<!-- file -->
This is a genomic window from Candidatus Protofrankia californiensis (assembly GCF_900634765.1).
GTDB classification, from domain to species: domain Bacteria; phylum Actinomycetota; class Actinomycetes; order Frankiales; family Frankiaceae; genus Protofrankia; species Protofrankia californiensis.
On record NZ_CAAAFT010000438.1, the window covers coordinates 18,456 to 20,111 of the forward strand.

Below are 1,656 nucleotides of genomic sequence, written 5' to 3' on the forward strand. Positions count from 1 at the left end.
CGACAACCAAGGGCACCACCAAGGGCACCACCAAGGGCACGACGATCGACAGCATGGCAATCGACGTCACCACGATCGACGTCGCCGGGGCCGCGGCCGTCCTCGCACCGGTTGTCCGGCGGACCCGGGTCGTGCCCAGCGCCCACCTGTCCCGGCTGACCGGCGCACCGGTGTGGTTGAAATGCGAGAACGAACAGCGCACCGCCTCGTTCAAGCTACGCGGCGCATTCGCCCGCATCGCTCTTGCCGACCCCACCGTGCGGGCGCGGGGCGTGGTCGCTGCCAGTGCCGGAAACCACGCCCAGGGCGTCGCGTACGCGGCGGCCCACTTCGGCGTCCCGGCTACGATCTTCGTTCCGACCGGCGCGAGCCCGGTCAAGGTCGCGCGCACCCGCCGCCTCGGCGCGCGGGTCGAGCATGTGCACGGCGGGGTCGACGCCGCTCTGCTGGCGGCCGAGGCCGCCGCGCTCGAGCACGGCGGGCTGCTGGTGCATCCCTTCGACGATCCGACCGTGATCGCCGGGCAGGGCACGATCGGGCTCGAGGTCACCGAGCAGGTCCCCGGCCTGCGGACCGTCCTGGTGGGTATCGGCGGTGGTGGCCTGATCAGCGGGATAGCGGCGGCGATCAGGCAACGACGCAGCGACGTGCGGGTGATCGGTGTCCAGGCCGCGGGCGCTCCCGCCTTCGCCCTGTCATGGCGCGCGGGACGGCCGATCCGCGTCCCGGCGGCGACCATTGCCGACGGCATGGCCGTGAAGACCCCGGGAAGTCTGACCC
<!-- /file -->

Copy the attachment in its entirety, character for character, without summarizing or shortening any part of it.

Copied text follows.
This is a genomic window from Candidatus Protofrankia californiensis (assembly GCF_900634765.1).
GTDB classification, from domain to species: domain Bacteria; phylum Actinomycetota; class Actinomycetes; order Frankiales; family Frankiaceae; genus Protofrankia; species Protofrankia californiensis.
On record NZ_CAAAFT010000438.1, the window covers coordinates 18,456 to 20,111 of the forward strand.

Below are 1,656 nucleotides of genomic sequence, written 5' to 3' on the forward strand. Positions count from 1 at the left end.
CGACAACCAAGGGCACCACCAAGGGCACCACCAAGGGCACGACGATCGACAGCATGGCAATCGACGTCACCACGATCGACGTCGCCGGGGCCGCGGCCGTCCTCGCACCGGTTGTCCGGCGGACCCGGGTCGTGCCCAGCGCCCACCTGTCCCGGCTGACCGGCGCACCGGTGTGGTTGAAATGCGAGAACGAACAGCGCACCGCCTCGTTCAAGCTACGCGGCGCATTCGCCCGCATCGCTCTTGCCGACCCCACCGTGCGGGCGCGGGGCGTGGTCGCTGCCAGTGCCGGAAACCACGCCCAGGGCGTCGCGTACGCGGCGGCCCACTTCGGCGTCCCGGCTACGATCTTCGTTCCGACCGGCGCGAGCCCGGTCAAGGTCGCGCGCACCCGCCGCCTCGGCGCGCGGGTCGAGCATGTGCACGGCGGGGTCGACGCCGCTCTGCTGGCGGCCGAGGCCGCCGCGCTCGAGCACGGCGGGCTGCTGGTGCATCCCTTCGACGATCCGACCGTGATCGCCGGGCAGGGCACGATCGGGCTCGAGGTCACCGAGCAGGTCCCCGGCCTGCGGACCGTCCTGGTGGGTATCGGCGGTGGTGGCCTGATCAGCGGGATAGCGGCGGCGATCAGGCAACGACGCAGCGACGTGCGGGTGATCGGTGTCCAGGCCGCGGGCGCTCCCGCCTTCGCCCTGTCATGGCGCGCGGGACGGCCGATCCGCGTCCCGGCGGCGACCATTGCCGACGGCATGGCCGTGAAGACCCCGGGAAGTCTGACCC